The Federal Cavalry Corps of the Army of the Potomac, numbering some 11,000 troopers, crossed the Rappahannock River at dawn on June 9. One wing under Brigadier-General John Buford crossed at Beverly Ford, while the other wing under Brigadier-General David Gregg crossed four miles downstream at Kelly’s Ford. The overall commander was Brigadier-General Alfred Pleasonton. He had orders from Major-General Joseph Hooker, the Potomac army commander, to “disperse and destroy the rebel force,” which consisted of Major-General Jeb Stuart’s cavalry command within General Robert E. Lee’s Confederate Army of Northern Virginia.
Pleasonton expected to find Stuart near Culpeper Court House, but Stuart’s command was spread across six miles from Brandy Station, a few miles north of Culpeper, to Stevensburg. Stuart was in no position to defend against such a large onslaught.
Buford advanced and surprised Confederates under Brigadier-General William “Grumble” Jones, driving them back from the Rappahannock toward Brandy Station. The initial clash also surprised the Federals because they had not expected such strong resistance so far from Culpeper. Confederate troopers raced off to warn Stuart, who hurriedly concentrated his command around his headquarters at Fleetwood Hill. Soon reinforcements under Brigadier-Generals William H.F. “Rooney” Lee (son of Robert E. Lee) and Wade Hampton rushed into the fray.
Buford attacked the Confederate left under Rooney Lee but was repulsed by dismounted troopers firing from behind a stone wall. Buford ordered several more attacks, and a vicious struggle developed. The Confederates desperately held their ground, knowing that if the Federals broke through to Culpeper, they would see the main army camps and discover that the Army of Northern Virginia was heading north.
Gregg’s wing came up around noon and surprised the Confederates from the south. The Confederates quickly stopped the threat with artillery, while a detachment from Gregg’s wing under Colonel Alfred Duffie unsuccessfully attacked enemy horsemen at Stevensburg.
Meanwhile, opposing troopers charged and countercharged for over 10 hours for possession of Fleetwood Hill, the key point on the battlefield. A Maine regiment reached the crest but was beaten back. Two charges by Rush’s Lancers of the 6th Pennsylvania Cavalry resulted in the wounding and capture of Major Robert Morris, Jr., grandson of Robert Morris, “the Financier of the American Revolution.”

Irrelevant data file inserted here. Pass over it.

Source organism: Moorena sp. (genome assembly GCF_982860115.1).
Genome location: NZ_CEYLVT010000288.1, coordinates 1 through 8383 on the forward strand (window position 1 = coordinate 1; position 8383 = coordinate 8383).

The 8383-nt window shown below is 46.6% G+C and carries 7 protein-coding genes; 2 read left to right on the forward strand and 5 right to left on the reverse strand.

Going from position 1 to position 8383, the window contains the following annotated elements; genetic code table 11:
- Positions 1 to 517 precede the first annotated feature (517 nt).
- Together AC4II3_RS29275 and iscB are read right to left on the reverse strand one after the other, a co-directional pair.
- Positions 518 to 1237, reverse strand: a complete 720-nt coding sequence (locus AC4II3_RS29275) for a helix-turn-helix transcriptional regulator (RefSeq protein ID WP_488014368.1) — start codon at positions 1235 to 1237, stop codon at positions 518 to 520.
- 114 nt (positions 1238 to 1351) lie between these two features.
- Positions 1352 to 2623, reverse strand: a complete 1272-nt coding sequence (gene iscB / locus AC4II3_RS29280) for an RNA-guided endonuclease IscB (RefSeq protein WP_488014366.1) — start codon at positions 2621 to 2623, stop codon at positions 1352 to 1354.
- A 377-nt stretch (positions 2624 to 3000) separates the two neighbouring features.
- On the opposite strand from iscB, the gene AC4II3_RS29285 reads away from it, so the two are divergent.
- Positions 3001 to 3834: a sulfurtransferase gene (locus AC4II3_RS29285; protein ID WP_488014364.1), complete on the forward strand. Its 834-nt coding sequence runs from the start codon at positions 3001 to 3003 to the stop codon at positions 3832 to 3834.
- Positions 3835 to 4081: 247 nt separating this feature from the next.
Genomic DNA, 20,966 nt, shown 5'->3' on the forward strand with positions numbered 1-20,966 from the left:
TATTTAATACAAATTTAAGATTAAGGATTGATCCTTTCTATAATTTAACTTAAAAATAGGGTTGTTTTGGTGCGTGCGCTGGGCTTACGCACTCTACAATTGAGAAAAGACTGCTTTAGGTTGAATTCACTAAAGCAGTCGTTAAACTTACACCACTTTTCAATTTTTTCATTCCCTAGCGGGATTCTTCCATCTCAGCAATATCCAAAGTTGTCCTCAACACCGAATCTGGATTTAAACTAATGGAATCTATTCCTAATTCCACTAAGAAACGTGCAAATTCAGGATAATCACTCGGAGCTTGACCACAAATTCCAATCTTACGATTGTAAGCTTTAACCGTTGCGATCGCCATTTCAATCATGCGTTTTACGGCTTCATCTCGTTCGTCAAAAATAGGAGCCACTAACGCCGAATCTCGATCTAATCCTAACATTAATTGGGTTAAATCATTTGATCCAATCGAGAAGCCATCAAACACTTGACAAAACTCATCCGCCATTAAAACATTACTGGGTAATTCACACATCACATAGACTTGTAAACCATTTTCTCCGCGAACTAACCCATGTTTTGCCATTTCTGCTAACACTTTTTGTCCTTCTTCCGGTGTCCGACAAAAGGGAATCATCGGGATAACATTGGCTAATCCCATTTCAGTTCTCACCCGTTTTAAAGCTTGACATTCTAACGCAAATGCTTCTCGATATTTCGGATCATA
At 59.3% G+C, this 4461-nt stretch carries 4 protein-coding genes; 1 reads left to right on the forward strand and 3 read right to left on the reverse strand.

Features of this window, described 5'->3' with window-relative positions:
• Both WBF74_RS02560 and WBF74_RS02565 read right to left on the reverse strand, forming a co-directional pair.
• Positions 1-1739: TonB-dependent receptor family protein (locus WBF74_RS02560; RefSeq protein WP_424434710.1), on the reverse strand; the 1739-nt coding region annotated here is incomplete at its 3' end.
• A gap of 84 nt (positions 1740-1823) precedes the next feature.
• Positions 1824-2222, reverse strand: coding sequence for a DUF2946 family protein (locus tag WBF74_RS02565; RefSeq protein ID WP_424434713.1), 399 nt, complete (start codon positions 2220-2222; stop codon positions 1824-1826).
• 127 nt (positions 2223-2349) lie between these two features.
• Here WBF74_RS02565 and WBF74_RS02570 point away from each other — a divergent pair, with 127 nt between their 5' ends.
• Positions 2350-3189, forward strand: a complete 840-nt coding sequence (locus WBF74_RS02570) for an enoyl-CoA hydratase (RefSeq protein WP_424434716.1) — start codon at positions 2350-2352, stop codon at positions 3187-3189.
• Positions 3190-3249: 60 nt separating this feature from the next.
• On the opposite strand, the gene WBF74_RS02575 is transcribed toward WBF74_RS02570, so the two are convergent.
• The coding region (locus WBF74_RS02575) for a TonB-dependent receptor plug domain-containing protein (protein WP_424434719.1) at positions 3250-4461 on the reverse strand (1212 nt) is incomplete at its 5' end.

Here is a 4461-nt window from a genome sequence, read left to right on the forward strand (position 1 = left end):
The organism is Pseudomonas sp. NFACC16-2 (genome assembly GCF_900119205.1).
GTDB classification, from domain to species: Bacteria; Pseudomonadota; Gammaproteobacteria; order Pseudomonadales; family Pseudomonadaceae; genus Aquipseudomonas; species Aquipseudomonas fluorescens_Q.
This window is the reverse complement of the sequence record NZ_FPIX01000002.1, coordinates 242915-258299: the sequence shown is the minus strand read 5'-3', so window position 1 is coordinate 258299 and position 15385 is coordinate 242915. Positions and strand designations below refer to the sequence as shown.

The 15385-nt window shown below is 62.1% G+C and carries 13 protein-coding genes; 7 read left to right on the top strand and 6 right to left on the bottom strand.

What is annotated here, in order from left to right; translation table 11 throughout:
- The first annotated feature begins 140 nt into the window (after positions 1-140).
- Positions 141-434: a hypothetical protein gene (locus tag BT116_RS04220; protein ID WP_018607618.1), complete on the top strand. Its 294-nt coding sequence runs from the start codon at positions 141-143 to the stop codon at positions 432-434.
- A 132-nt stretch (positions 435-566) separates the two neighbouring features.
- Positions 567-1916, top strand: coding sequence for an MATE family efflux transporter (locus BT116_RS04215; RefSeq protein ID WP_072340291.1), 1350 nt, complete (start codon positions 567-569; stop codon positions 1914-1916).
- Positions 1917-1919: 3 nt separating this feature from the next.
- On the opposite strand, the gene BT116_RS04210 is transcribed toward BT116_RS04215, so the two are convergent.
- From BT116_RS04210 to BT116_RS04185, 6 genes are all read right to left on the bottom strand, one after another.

Pleasonton informed Hooker that the Federals discovered Stuart’s horsemen sooner than expected, and “prisoners report that Stuart has 30,000 cavalry here.” (Stuart actually had no more than 10,000.) Pleasonton added, “They were aware of our movement, and were prepared.” Hooker authorized him to disengage. When it became clear that Buford and Gregg could not link their forces, Pleasonton ordered a withdrawal. The troopers began falling back in good order around 4:30 p.m., using the same fords to re-cross the Rappahannock.
Each side committed about 10,000 men to the contest, making it the largest cavalry battle in American history. The Federals sustained 866 casualties (81 killed, 403 wounded, and 382 missing). They also lost three guns and several stands of colors. The Confederates lost 523 men, including Rooney Lee, who suffered a serious leg wound. This was an exceptionally high number of casualties for a cavalry battle, refuting the infantry’s long-repeated question, “Whoever saw a dead cavalryman?”
Stuart managed to drive the Federals off, but he had been caught off guard. Had Buford and Gregg been able to unite, this battle might have ended in disaster for the Confederates. The southern press harshly criticized Stuart and his “puffed up cavalry” for being surprised and nearly defeated at Brandy Station. An editorial in the Richmond Examiner alleged that this embarrassment had been caused by “vain and empty-headed officers.” The Richmond Sentinel stated, “Vigilance, vigilance, more vigilance, is the lesson taught us by the Brandy surprise. Let all learn it, from the Major General down to the picket.”
Pleasonton may not have carried out Hooker’s order to “disperse and destroy” Stuart’s cavalry, but the new Federal Cavalry Corps matched their legendary Confederate counterparts for the first time. A trooper noted that “the Rebels were going to have a review of their cavalry on that day, but our boys reviewed them.” An officer wrote that the battle featured “more fighting than generalship,” during which the Confederates “lost their prestige and never recovered it.” Another officer later asserted that this battle “made the Federal Cavalry.” Pleasonton did not discover Lee’s northward movement, but he did provide other valuable information to Hooker.
Stuart’s cavalry was assigned to screen the Confederate army’s northward advance. But Stuart soon began planning to make amends for this engagement by staging another sensational raid.
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